Posts Tagged ‘kayalu’

To be seen or not to been seen.  Both ideas are to be focused on by a paddler.  I have always impressed on fellow paddlers that they should do everything within their power to be seen as they paddle at night.  And paddle with care assuming that other boaters do not see them.

A lot of captains do take care of their surroundings when driving their boats through the navigational markers.  A small well lit kayak crossing the boat channel can appear to be further away than it actually is.  To help with being seen I have added reflective tape, reflective deck lines, and three lights on my kayak.  I have one white light on my bow, one on my PFD and one on my stern.  The thing about having a light on the stern is that in a low volume boat a paddler should try to position their light as high as possible.  And the higher it is the easier it maybe seen in large swells.

Below is pictured two types of deck lights.

The taller light is made by Kayalu, it is their Kayalite model.  I have had it for almost a year and tested it’s durability on several types of kayaks.  It has taken a beating and it is still shining bright.

Unlike most deck lights this one uses a carabiner (karabiner) and an elastic cord to keep it fixed on to the kayak.  The problem I have found with suction cups is that sometimes they separate from the deck in crashing waves or during rolling.  I also sometimes paddle through mangrove tunnels and have had branches pluck suction cup lights of the deck.

So far the elastic cord has given the light just enough flexibility to remain sturdy in surf, rolling and being smacked around by branches.  My concern was how would the carabiner hold up to saltwater.  I have not washed it with fresh water nor have seen a need to oil it.  It is no longer shiny and the spring is still working.

If you are planing on using it on a fiberglass kayak I would use a small part of a shower mat that has the suction cups.  This would give some protection to your gel coat.  That is the only down side to having this type of locking system.

Otherwise this is a great light.  And I will be using it for many future paddling adventures. – Jeff

published in Canoe News, Summer 2011, Vol 44 No 2, p.6

Working at a college gives me the benefit of a two week vacation from Dec 18th to Jan  2nd, so one would think that I got a lot of kayak camping in.  Unfortunately, I spent more time on land catching up on the basic day to day stuff.  But the time I did get out to camp was perfect.

Sean and I camped out on an island on two separate nights  Dec 23rd to the 24th and Dec 30th to the 31st.  Both times we parked at the west side of Tom Stuart Causeway north of the drawbridge.  It is not well lit at night and it is also a dog park, thus walking at night with a kayak to the water’s edge can be a smelly and squishy event.  Never the less, the location is a good place to launch.

Before getting on the water I outfitted my kayak with two deck lights on the stern.  The smaller one has a suction cup on it; where as, the taller light has a bungee and locking cam to keep it on the deck.  Kayalu makes the taller light “Kayalite”.  I have had it for about nine months and used it on several types of kayaks.  It is a good piece of kit.  (A detailed review is now available).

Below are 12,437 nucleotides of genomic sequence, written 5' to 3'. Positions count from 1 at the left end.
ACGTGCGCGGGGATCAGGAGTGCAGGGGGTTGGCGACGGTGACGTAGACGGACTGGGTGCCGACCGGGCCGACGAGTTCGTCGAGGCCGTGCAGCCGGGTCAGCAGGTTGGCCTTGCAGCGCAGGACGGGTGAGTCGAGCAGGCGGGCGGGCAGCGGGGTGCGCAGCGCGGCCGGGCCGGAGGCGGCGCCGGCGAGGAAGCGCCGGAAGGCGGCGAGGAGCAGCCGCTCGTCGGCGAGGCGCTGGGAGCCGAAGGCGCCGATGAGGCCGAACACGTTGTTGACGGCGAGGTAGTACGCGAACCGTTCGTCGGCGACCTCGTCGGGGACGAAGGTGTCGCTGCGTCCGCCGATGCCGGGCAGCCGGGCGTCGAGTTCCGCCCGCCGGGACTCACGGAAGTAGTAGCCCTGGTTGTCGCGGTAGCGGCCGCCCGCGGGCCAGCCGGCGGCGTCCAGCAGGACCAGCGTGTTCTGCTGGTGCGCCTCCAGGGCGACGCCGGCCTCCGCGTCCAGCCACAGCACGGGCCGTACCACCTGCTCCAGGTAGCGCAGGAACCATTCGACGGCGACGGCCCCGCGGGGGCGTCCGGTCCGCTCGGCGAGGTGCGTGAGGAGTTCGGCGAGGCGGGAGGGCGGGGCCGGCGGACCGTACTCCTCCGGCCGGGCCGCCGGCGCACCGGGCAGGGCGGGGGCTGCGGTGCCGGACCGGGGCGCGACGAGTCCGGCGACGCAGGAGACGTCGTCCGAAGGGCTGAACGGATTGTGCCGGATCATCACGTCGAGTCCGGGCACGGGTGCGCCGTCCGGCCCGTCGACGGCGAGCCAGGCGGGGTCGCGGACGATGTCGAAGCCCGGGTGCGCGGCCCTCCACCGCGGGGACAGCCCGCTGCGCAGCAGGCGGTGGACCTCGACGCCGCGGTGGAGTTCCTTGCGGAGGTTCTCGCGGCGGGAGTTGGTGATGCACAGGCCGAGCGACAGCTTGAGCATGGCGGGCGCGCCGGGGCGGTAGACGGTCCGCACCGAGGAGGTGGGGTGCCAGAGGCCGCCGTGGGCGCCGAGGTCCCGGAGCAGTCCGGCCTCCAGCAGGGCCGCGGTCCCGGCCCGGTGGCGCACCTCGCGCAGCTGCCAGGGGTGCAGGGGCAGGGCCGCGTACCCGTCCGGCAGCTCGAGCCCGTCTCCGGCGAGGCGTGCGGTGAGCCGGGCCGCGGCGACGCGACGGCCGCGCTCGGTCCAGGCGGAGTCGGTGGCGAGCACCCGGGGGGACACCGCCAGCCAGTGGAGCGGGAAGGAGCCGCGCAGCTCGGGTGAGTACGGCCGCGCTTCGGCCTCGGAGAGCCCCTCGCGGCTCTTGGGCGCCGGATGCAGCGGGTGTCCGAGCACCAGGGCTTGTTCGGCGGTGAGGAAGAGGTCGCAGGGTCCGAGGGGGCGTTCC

On December 23rd we paddled east into Boca Ciega Bay to Archie’s Island.  It was mild and in the upper 40’s F.  The moon was almost full and the tide was unusually high.  When we got to Archie’s there was a group also camping on the island.  We saw their powerboat on the east side of the island and gave them plenty of space.  We set up our tents behind some brush and started boiling water for dinner.

We went simple and ate Pad Thai by Backpacker’s Pantry, hot coco, and Freeze-Dried Mint Chocolate Chip Ice Cream.  Yum.

We could hear the wind howl during the night.  And for a moment I thought I hear our neighbor’s powerboat engine come on.  In the morning there was so much sea foam on the shore it looked like mini icebergs.  But that was not the most surprising thing we saw.

The people who were camping on the east side of the island did move their boat.  And they anchored it like amateur boaters.  The Carolina Skiff was high and dry with the Yamaha engine’s propeller locked and buried vertical into the shell encrusted beach.  Ouch.

On December 30th we paddled west into the inter coastal waterway to Travestine Island.  We took our time getting to the island.  We looked at the Christmas lights on the local condos and meandered through some mangrove tunnels near an island.  This was tricky at night and we had to paddle backwards after entering a tunnel.  When we got on to Travestine we also discovered we had a neighbor so we gave kayaker some distance.

We set up camp and started boiling water for dinner.  Sean and I both received some new pieces of kit during Christmas.  And it was time to test it out.  I got a Snowpeak GigaPower Stove, and Sean got a GSI Outdoors Pinnacle Dualist Cook System

I always cook with a bunsen burner pad to distribute the heat.  And this worked great with the Snowpeak.  The only thing I now want to add to my kit is a Snowpeak windscreen.  Because I can see cooking on a beach without one could be a problem.   Sean’s GSI Cook System worked great, but I still prefer my GSI kettle, Sea to Summit collapsible X-Mug, and Snowpeak chopsticks.

In the morning there was evidence on the shore of the effects of cold water.  There were several juvenile horseshoe crabs dead and washed up under a dead tree.

Before breaking down camp we fired up the stove to have some coffee.  Sean was a little skeptical about trying Starbucks VIA Ready Brew coffee.  We had the Italian Roast and it was great!

As we were paddling back to Tom Stuart Causeway we saw our neighbor on the water.  He was sailing his Hobie kayak.  He was having fun in that boat.  Given the chance, I would try sailing that type of kayak.

-Jeff